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Build Your Own Media PC
Anyone who read the recent budget HDTV roundup might be after a little more information on what we used for our testing.
While Riyad was vigorously testing these displays with his Xbox 360 and a copy of Dead or Alive 4, I could be found bent over my lab desk with a screw driver in hand, doing things the hard way.
This rather tasty looking PC is virtually silent, powerful, has HDMI output and is coupled with a copy of Windows XP Media Center Edition, making this the perfect HDTV partner.
The PC consists of a Silverstone SG01 chassis, CoolerMaster 600W iGreen power supply, T2600 Core Duo processor, Samsung WriteMaster SH-W163 DVD burner, Asus N4L-VM motherboard, Crucial Ballistix PC2-8000 DDR2 memory and a Sapphire X1600 PRO HDMI.
We’ve previously looked at the CoolerMaster power supply and found it to be very quiet, while giving out very little heat – perfect for this project. We’ve also looked at the memory and DVD burner before, but my reasons for using those aren’t quite as well thought out, just that they happened to be within arms reach at the time.
What we haven’t looked at is the chassis, graphics card and motherboard. So the emphasis of this article is on these and their application in a Media PC.
First and most importantly, is the chassis. Riyad isn’t a big fan of SilverStone chassis, but I’ve always had a bit of a soft spot for them. This case is no different, I think it looks great. Its rounded panel and brushed aluminium finish is complemented well by the blue LEDs that glow around the power and reset switch, as well as around the two 5.25in bays.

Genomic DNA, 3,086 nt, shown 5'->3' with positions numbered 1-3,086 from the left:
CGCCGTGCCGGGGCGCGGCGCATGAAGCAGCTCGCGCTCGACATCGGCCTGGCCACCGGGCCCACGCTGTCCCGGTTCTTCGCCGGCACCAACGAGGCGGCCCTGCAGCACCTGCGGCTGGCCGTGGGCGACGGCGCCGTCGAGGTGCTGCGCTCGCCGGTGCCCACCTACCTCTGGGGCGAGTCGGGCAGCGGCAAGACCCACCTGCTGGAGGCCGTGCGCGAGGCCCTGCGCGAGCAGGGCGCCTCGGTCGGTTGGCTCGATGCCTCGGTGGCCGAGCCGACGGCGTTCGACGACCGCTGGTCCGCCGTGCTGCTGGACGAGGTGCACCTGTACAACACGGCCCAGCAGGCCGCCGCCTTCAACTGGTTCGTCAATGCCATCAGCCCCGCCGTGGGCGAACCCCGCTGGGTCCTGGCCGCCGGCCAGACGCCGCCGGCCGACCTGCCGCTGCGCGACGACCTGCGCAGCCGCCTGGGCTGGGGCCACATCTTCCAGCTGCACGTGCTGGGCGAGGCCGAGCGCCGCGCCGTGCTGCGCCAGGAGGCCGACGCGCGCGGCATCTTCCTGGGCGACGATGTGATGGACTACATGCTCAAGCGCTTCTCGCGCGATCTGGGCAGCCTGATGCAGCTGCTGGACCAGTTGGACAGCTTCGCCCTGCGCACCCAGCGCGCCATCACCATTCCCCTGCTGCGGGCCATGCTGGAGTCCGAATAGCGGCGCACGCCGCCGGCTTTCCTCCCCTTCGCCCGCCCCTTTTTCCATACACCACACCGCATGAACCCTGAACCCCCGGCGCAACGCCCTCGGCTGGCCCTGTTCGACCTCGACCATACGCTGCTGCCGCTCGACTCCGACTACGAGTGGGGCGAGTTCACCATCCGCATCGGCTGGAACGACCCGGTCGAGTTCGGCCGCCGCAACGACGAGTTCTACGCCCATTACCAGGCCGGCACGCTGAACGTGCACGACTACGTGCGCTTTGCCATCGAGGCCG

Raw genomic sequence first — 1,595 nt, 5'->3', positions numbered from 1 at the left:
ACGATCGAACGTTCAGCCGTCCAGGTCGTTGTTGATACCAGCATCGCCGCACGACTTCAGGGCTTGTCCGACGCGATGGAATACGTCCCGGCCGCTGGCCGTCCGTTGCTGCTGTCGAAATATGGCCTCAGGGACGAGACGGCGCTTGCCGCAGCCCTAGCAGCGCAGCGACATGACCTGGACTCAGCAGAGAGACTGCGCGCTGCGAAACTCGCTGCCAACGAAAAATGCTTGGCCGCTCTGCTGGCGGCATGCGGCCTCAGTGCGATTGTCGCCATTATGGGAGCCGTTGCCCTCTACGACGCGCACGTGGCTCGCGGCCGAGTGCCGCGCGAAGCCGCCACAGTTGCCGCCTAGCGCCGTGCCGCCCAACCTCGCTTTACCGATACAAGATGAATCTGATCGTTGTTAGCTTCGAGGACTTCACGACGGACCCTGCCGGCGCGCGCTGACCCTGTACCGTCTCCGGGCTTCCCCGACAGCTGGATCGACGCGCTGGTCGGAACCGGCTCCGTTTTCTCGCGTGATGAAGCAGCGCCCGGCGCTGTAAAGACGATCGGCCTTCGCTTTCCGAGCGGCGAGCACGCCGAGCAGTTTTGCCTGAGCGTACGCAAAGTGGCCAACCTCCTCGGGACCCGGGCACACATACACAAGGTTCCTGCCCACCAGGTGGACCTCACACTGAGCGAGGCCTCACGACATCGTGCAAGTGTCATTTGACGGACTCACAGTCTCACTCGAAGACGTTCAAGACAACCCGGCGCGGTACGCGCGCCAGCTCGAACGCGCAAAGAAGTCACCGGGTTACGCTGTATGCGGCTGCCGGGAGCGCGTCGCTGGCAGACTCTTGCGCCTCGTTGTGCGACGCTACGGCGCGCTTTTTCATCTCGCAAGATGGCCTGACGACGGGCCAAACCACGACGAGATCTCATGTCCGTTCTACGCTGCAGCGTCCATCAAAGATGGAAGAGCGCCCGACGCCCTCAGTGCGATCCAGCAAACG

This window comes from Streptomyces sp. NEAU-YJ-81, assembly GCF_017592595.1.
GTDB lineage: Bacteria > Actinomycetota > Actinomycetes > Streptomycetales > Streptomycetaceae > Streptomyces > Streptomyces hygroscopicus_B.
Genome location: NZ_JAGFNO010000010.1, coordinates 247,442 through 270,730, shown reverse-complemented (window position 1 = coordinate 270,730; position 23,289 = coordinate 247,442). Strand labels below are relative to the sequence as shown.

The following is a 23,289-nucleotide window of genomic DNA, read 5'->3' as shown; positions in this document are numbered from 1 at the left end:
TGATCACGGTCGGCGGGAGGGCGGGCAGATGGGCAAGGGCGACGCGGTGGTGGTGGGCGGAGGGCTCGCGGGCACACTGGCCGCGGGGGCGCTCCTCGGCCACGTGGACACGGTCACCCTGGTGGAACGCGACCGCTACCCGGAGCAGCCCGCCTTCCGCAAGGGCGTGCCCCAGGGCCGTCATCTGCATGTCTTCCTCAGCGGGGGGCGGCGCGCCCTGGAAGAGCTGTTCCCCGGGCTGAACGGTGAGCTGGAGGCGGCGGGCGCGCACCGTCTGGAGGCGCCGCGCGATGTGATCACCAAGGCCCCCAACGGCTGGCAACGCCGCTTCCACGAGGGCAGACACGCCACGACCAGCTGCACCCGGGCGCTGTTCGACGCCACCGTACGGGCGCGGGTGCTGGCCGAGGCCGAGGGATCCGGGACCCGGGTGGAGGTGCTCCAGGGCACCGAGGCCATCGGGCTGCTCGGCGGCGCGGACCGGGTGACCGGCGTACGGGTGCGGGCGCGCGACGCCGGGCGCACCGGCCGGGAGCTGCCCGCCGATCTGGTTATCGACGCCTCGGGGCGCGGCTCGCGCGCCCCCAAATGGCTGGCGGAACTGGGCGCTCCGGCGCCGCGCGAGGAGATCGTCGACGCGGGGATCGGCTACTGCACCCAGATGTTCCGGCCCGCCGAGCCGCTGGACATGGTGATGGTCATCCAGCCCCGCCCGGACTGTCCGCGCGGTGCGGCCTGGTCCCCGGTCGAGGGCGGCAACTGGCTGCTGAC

At the front there are four USB 2.0 ports, a FireWire port, headphone out and microphone in. The power and reset buttons are also made from aluminium and have a positive feel about them. That and the aluminium feet give it the feel of an expensive piece of hi-fi equipment.
From the back, you see four expansion slots and support for a full-sized ATX power supply. You’ll also notice there is a considerable number of grills. Two 80mm fans are included. One is at the back of the case at 45 degrees to the motherboard, drawing air away from the expansion slots. This could be really useful if you are running high end hardware. The second is at the front side of the case, drawing cool air in and pushing it straight over the hard drives. Both of these are positioned right next to grills for optimum airflow.